chessbase india logo

Caruana beats So in GCT Playoffs

by V. Saravanan - 29/08/2018

Since both Caruana and So ended the GCT regular season in a dead-heat tie with 26 points each and shared fourth place, a playoff was called to decide the final spot to London. Holding So in the first game with black pieces and winning against him with White, Caruana sealed his place in the London Chess Classic 2018. IM V. Saravanan send us a final exciting report from St. Louis!

The tiebreak match to decide the 4th spot of the final at London was played at the Saint Louis Chess Club on 28th August. The time control was 25 minutes per player for the whole game, with a 10 second time delay per move.

And the battle of nerves resume | Photo: Lennart Ootes

Tiebreak Game 1: So - Caruana

position after 13.Nb5

There is a debate in chess on separate opening repertoires for Classical, Rapid and Blitz chess. Whether it is brave to keep the same repertoire for all three? Or whether be ‘safe’ and play openings which cannot have theoretical depth to surprise you in shorter time control? This is typical to the question of playing chess itself - every man and woman for their own, every theory to one’s own…


The position in the diagram is a well known one, 13...Qd5 being the only move played here. Caruana now plays a move first employed by Bu Xiangzhi against Vidit Gujrathi just three weeks ago: 13...Qe8. If not anything, it made Wesley So spend more than two minutes on his clock…


Subsequently, white was not able to gain much throughout the game, which never wavered much out of an assessment of balance. Should we declare that the successful holding of the game with black pieces was due to the surprise in the opening? Again, one will never know...

Curiously, the next game featured an opening which is not part of either’s players repertoire! The time before the tie-breakers had been spent efficiently indeed…


Tiebreak Game 2: Caruana - So

position after 10...Bd7

Till this point, both the players were making their move quite fast -- almost instantly -- thus, indicating their knowledge of the opening. Here, Caruana took about a minute and went for 11.e4!?


There is an ageless wisdom of Yusupov that in a match, it doesn’t matter whether one plays the ‘correct’ moves or not, as the position demands. More important is to show fight. Play in a way that your opponent doesn’t feel comfortable. Looking at the way Caruana played the middlegame, it was difficult to ignore the thought that he was taking the fight to his opponent…


And this is where the match really turned in Caruana’s favour, when he got he momentum behind him:

position after 25...c5

At this point, Caruana had 19 minutes to So’s 13 minutes in his clock, and he looked under pressure too. It was obvious that he didn’t like the obvious 26.Bf4 in the position. After a 6 minute think, he came up with the excellent resource 26.Bf4!?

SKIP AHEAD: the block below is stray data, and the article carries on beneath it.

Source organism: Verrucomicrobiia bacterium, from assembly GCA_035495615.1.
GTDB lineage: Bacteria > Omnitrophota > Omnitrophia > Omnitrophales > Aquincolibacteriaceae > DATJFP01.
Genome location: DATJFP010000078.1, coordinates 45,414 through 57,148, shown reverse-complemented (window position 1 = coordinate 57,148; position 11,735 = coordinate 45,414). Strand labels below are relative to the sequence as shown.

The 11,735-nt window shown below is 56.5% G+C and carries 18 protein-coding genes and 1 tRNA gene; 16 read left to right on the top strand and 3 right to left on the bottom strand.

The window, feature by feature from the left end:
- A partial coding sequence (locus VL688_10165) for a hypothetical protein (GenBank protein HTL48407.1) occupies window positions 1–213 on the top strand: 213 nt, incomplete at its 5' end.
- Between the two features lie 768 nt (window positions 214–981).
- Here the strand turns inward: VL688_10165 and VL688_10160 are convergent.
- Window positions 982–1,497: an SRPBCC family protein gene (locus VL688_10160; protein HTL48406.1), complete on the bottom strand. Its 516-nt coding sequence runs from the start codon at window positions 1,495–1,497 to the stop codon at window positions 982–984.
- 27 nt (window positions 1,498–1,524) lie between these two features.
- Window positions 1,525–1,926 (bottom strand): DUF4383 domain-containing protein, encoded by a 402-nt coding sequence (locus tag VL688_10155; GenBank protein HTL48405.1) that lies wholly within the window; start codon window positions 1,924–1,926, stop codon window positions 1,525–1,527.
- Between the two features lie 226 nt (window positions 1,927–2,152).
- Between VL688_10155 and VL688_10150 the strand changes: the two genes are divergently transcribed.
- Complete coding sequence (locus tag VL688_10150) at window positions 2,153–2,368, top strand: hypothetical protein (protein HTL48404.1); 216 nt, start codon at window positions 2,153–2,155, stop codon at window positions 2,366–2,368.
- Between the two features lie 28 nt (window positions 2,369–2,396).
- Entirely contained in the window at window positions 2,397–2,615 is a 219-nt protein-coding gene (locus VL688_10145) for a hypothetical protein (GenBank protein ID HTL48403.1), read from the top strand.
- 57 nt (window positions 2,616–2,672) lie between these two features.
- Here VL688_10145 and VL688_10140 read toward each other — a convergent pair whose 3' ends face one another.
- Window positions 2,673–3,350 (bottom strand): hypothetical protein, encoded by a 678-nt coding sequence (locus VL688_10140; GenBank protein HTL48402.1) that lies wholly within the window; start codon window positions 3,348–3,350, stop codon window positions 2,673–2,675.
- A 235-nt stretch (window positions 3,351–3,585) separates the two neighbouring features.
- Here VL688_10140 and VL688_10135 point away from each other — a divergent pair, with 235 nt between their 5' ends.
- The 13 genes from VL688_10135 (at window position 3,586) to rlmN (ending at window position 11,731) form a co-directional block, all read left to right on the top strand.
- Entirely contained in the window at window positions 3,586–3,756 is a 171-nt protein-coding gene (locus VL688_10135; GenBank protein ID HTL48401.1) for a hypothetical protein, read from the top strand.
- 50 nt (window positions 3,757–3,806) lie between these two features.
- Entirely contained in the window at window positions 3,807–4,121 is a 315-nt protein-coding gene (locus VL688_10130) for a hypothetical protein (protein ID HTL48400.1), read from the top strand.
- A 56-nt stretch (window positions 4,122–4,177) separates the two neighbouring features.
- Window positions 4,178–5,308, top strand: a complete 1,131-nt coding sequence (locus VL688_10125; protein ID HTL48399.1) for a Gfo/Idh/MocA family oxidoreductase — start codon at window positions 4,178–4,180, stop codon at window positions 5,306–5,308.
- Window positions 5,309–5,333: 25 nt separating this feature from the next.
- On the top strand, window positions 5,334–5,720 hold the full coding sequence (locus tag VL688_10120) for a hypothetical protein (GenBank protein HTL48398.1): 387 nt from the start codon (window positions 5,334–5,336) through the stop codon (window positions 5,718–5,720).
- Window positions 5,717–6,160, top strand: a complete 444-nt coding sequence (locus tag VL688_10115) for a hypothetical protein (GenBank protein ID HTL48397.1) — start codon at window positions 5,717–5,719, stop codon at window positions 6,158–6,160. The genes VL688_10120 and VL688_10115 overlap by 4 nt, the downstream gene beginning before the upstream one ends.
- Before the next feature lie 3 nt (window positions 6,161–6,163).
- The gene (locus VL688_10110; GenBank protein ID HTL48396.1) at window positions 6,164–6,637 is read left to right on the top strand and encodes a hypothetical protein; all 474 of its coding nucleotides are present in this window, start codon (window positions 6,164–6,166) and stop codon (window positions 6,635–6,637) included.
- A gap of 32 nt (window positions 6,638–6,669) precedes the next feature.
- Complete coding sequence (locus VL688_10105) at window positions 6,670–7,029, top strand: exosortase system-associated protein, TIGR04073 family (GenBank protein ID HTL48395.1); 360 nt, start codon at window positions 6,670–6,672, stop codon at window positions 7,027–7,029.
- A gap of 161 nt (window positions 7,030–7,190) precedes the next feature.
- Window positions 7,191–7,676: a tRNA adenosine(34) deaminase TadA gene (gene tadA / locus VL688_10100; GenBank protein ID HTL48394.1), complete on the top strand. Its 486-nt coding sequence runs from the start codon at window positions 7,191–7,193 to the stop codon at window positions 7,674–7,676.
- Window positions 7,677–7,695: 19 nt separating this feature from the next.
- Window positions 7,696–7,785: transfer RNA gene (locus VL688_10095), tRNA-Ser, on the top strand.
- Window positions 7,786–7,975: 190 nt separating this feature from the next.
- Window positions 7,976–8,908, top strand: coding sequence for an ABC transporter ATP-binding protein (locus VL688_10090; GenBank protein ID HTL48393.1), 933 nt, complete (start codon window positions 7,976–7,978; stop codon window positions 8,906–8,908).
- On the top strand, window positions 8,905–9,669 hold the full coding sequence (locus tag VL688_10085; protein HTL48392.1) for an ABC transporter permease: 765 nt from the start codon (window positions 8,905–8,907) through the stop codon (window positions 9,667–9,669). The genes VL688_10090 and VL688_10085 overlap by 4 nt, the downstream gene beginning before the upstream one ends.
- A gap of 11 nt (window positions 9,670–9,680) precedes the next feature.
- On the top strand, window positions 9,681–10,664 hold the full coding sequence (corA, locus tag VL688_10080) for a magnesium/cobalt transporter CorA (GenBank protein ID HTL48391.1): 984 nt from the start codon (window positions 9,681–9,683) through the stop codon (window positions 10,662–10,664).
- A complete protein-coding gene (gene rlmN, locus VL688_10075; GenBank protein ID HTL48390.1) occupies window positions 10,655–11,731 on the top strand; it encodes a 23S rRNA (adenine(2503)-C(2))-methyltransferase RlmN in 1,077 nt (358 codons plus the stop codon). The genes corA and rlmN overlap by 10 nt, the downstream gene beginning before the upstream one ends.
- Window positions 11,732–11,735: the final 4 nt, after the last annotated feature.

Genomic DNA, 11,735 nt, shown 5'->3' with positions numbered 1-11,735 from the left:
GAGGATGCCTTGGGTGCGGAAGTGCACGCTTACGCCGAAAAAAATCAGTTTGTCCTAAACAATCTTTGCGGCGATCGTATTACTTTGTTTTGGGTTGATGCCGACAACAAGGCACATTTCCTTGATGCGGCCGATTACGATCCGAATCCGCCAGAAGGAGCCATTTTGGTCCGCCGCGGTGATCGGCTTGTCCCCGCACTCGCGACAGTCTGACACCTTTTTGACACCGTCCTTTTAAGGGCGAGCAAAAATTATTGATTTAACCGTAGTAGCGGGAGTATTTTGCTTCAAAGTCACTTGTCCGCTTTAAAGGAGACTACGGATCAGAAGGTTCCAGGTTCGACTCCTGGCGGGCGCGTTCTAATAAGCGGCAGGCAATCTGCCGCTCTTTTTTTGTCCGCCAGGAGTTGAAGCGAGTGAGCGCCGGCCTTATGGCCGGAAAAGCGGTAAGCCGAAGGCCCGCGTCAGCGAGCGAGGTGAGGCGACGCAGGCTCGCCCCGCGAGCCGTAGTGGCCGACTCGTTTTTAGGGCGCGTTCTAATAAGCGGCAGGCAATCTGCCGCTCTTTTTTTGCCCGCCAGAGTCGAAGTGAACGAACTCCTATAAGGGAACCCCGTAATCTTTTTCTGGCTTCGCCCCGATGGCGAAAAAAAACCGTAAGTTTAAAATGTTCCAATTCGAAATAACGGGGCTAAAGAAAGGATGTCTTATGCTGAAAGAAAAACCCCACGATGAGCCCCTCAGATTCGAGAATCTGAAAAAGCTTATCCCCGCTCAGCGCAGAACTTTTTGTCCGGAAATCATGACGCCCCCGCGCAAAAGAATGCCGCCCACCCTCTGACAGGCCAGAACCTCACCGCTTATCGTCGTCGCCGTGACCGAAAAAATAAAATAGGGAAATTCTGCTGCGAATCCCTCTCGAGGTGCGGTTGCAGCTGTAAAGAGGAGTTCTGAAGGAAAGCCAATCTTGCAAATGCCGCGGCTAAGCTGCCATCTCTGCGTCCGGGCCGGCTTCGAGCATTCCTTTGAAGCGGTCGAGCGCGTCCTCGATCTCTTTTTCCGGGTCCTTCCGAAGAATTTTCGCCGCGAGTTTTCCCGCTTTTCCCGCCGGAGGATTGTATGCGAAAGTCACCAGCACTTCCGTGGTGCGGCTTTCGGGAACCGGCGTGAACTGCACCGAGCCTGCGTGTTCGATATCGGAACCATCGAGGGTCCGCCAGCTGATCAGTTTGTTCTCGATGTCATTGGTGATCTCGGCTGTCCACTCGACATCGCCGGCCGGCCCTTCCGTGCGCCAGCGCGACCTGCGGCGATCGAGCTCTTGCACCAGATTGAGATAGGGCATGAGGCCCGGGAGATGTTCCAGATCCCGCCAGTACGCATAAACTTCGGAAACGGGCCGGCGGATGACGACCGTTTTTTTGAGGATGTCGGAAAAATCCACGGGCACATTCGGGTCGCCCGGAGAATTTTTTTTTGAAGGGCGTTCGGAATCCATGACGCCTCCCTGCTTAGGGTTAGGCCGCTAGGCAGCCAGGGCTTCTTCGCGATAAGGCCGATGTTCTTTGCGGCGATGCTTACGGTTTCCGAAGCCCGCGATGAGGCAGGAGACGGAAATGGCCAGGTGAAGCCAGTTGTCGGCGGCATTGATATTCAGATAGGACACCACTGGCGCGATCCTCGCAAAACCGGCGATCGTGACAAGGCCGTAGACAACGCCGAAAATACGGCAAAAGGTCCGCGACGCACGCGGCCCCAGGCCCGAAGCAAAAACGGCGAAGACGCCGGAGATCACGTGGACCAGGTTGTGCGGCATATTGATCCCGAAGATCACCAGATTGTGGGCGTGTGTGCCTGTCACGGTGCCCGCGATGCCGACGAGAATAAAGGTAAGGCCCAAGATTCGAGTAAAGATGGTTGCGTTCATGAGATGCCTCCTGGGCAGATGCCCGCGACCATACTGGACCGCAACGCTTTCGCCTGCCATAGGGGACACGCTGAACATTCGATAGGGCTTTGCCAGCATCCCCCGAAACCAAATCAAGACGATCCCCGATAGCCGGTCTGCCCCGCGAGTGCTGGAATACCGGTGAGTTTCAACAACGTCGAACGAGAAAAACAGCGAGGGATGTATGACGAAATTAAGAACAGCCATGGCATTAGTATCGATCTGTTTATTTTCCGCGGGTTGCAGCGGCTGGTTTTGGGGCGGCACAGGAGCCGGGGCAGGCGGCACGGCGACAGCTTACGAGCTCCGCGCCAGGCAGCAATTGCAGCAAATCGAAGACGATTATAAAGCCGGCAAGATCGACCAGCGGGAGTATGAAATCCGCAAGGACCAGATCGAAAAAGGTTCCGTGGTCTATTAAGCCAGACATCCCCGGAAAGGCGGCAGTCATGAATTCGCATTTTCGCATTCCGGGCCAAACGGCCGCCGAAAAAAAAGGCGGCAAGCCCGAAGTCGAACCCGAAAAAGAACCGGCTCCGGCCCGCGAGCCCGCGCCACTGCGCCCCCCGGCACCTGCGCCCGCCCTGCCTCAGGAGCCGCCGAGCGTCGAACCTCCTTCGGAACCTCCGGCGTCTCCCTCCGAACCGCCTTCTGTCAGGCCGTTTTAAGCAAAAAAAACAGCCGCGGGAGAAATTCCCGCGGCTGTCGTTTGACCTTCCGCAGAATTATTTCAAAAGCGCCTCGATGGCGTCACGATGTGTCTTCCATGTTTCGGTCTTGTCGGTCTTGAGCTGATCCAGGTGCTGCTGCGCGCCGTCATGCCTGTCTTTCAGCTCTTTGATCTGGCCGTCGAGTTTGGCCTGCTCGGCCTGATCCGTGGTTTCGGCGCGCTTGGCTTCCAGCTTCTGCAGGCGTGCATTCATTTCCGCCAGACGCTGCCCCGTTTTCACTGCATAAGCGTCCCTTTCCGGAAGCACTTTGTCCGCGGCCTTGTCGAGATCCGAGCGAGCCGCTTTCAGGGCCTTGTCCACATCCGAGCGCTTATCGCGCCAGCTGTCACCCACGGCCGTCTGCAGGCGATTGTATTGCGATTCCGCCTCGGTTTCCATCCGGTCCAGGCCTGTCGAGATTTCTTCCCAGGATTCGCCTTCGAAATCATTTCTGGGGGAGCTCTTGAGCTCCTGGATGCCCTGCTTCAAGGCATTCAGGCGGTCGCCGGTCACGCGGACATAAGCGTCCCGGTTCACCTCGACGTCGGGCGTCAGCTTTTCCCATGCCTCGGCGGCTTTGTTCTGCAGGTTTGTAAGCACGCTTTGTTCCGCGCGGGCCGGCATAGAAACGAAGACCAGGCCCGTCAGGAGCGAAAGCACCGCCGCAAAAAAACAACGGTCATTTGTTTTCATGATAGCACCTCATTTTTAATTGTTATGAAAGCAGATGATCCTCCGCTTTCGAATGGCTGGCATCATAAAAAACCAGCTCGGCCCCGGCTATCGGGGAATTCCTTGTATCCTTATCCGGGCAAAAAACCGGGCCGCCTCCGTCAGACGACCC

If at all any particular moment be pointed out, this was the position where I feel the momentum shifted. So was visibly surprised by the resourcefulness of the move. b2-b4 is an annoying resource here, which surfaces in a variety of ways after this. Needless to say, So didn’t react correctly even after consuming 5 minutes in reply.

26...Bd4 27.b4 Rad8 28.bxc5 c6 29.Bf4 Rfe8?! 30.Rd2 and white’s pieces looked better placed.

position after 31...Rc8

Again, another important moment. Since this is a Rapid game, we need not analyse it deeply, but comprehension of the position is important to appreciate Caruana’s move here. 


Black’s c8-rook is tied to defend the c6-pawn. His bishop has to stay on f6 to look over the kingside to diffuse any rook invasion. So, he has only the rook on e8 to achieve any dynamism. It is too soon for his king to come out, as he will only make himself a target.

Contrarily, white has the potential to activate almost all his pieces. So, I was curious what Caruana would do here. After a minute of thinking, came…


Fantastic. It was extremely difficult to stand over the spectator arena watching this game and stop admiring the Challenger. For first look, white’s idea seems to be h4-h5-h6, disturbing the bishop’s solidarity. But has more sinister motives…

32...h5. Forced. For example 32...Re7 33.h5 h6? 34.Bxh6.

33.Kf3! The point behind the pawn push. White is now ready to liquidate the only active black piece with Rc4-e4, and in the resultant position, due to holes in black’s kingside, white king will threaten to march over through the f5 & g6 squares. Which means that the move 32.h4 is just not a routine move with a tactical threat. Or even a positional threat! It is about creating holes in black’s position. It is ultimately about activating white’s king. Well...

33...Re1 34.Re4 [It’s all happening!] 34...Ra1 35.Rd7 and white’s advantage has grown.


With this handshake Caruana sealed his place for London | Photo: Lennart Ootes


Graphic Courtesy: Spectrum Studios


About the Author:


Saravanan Venkatachalam is an International Master and has been an active chess player in the Indian circuit, and has been consistently writing on chess since late 1980s. He turned complete chess professional in 2012, actively playing and being a second and a trainer to a handful of Indian players. He reports on chess tournaments, occasionally being a correspondent to national newspapers and news channels. Apart from chess, he is also interested in Tamil and English literature, music and photography.



Firstpost and ChessBase India have tied up to bring you high quality chess news coverage. You can follow the Firstpost website for daily articles published by Saravanan on the Saint Louis Rapid and Blitz and also Sinquefield Cup 2018.

Contact Us